The Pacific Coast Federation of Fishermen’s Association and the Yurok and Hoopla Indian Tribes responded to the suit. They wished to continue diverting the water to the Trinity River, which joins the Klamath River and flows to the sea. Earthjustice, an environmentalist group, announced on Aug. 13:

“FRESNO, CA — The Pacific Coast Federation of Fishermen’s Associations, represented by Earthjustice, filed papers today in the U.S. District Court in Fresno defending the planned release of Trinity River water needed to keep salmon alive.

“This action is in response to a lawsuit filed last week by the Westland[s] Water District and others in California’s Central Valley, demanding this water for their future crops, regardless of impacts on salmon or coastal fishing communities depending on those salmon runs for their livelihoods.

“The U.S. Bureau of Reclamation water release plan would help prevent another disaster like the Klamath River Fish Kill of 2002. That year very low flows and high temperatures contributed to a massive die-off of adult Chinook salmon that is considered one of the single worst adult fish kills in U.S. history.”

The water districts are are located in the Eastern Central Valley and provide water from the federal Central Valley Project to 600,000-acres of farms in Fresno and Kings Counties. 


Concerning the release of the water, specifically the storage water behind Trinity Lake Dam, on Aug. 6 the U.S. Bureau of Reclamation issued a “Finding of No Significant Impact” to the environment.

However, federal law does not require a similar “impact” statement concerning the potential harm done to farms and small rural towns when their water is diverted just before a drought.

As a result, the Bureau of Reclamation reported it released 453,000 total acre-feet of water in a dry year in 2013 for fish restoration flows from the Trinity River.

Nature only waited a matter of five months before the drought struck hard. On Jan. 17, 2014, Gov. Jerry Brown declared an official drought emergency and suspended the California Environmental Quality Act.

Bi-Partisan Leaders Opposed Trinity Lake Water Releases

Congress’ fingers also were out and pointing.

Some California congressmen from both parties knew that if the Trinity Lake waters were diverted from farms that a drought would harm their constituents.  That is why the water release was opposed by a bipartisan group of Reps. Doug LaMalfa and Jeff Denham, both Republicans; and John Garamendi and Jim Costa, both Democrats.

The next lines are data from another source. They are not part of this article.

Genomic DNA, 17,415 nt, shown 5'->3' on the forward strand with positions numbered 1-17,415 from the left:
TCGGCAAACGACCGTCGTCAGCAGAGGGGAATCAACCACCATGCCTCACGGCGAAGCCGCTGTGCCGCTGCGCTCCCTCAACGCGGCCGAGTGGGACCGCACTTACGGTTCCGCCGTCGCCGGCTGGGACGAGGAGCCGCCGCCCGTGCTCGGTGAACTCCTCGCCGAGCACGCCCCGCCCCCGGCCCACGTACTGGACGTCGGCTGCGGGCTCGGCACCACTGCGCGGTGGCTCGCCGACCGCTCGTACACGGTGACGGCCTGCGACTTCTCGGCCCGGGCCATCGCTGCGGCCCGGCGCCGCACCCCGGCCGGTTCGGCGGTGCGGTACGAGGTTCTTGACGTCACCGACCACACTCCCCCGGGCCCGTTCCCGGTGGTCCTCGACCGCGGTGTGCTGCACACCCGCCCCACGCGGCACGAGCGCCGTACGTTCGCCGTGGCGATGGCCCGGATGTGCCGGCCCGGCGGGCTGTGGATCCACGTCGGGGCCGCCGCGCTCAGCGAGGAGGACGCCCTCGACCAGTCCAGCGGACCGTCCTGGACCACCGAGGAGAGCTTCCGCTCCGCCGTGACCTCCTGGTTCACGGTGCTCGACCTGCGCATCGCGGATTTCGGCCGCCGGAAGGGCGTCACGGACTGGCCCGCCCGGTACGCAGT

On August 2, 2013, these four Congressmen sent a letter to U.S. Secretary of the Interior Sally Jewell questioning whether there was an overestimation of the water that needed to be released for fish from Trinity Lake.

Conversely — fingers pointing in another direction — three Northern California Democrats with large environmentalist constituencies favored sending the water to the fish in Northern California. They were Reps. Jared Huffman, Mike Thompson and George Miller.

In rendering his decision to release water from Trinity Lake for the fish, Judge Lawrence J. O’Neill warned of the downstream impacts this could have on farmers in the Central Valley.  But he had to render a decision to uphold an inflexible law, the Endangered Species Act, which preempts state water laws. Put another way, in this case the judge’s fingers were tied because of the ESA.


So, amid all the finger-pointing, where did the farm water go? We’re in the early stages of the drought. But so far some conclusions can be drawn.

About 1,268,000 acre-feet of water combined from Lake Trinity and the San Joaquin Reservoir was spilled for fish restoration in 2012-13, resulting in a massive draw down of storage water that flowed to the ocean instead of being conserved and returned to the natural terrestrial water cycle.

Therein lies a major reason for a shortage of stored water for agriculture going in to a third consecutive year of a dry spell.

Once the reservoirs were drawn down, there could be no relief when the drought landed on Central Valley farms like a plague of Oklahoma Dust Bowl locusts.


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  1. jim jones
    jim jones 20 February, 2014, 10:05